Here is the narrative we all think we know: Protestants, those dour entertainment-haters, have been the scourge of Hollywood throughout the history of film—boycotting and condemning whatever they deem inappropriate on the silver screen, and praising the occasional (and often poorly-made) film with positive religious themes that happens somehow to slip past the gatekeepers.
Of late, the narrative continues, some Protestants have moved toward "cultural engagement" and begun to recognize the validity of film as an art form. It will take much time to undo a century's worth of damage.
But in his new and highly readable book Reforming Hollywood: How American Protestants Fought for Freedom at the Movies (Oxford University Press), William Romanowski (a professor at Calvin College and noted commenter on religion and pop culture) challenges this narrative, demonstrating that it is not simply reductionist—it's almost entirely wrong (and frequently wrongheaded). Film history has dealt Protestants a bad hand, and Romanowski's meticulously researched book is a valuable contribution to a richer narrative, one that recognizes the profound contribution that Protestants have made to the shape of the American film industry. And, furthermore, the book traces how Protestants have coped with a rapidly pluralizing society. As Romanowski points out, "the film industry is an important catalyst for examining how this socio-religious group coped with a dramatic loss of power."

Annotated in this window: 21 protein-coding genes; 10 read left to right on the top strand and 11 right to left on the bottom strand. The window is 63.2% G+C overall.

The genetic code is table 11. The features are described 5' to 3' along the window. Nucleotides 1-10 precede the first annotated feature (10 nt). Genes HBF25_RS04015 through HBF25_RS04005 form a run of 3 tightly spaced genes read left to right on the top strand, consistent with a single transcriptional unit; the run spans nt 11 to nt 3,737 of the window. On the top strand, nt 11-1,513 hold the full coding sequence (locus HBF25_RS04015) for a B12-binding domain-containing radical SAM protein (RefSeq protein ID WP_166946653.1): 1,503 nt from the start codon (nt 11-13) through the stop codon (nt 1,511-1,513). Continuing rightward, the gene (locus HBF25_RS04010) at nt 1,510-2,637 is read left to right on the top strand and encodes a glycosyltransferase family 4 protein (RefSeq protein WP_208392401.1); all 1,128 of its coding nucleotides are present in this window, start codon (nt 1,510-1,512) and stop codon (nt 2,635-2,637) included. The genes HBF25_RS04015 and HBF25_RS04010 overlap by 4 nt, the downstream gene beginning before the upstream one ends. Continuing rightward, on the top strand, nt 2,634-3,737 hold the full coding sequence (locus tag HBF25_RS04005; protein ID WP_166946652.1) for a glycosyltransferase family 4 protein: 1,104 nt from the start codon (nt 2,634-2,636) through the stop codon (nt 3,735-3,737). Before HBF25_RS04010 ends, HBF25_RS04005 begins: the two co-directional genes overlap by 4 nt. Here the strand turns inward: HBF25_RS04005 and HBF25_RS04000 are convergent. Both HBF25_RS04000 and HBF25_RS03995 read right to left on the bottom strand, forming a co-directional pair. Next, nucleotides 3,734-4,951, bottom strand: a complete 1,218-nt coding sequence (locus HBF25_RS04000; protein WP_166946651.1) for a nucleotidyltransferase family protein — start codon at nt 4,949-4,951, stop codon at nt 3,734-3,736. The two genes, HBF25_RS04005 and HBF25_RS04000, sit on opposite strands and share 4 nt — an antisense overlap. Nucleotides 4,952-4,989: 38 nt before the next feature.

'An ally of home, school, and church'
Film was growing out of its infancy at the turn of the twentieth century, just as the United States was embarking on its slow migration from Protestant cultural hegemony to pluralism, away from an emphasis on a "shared ...1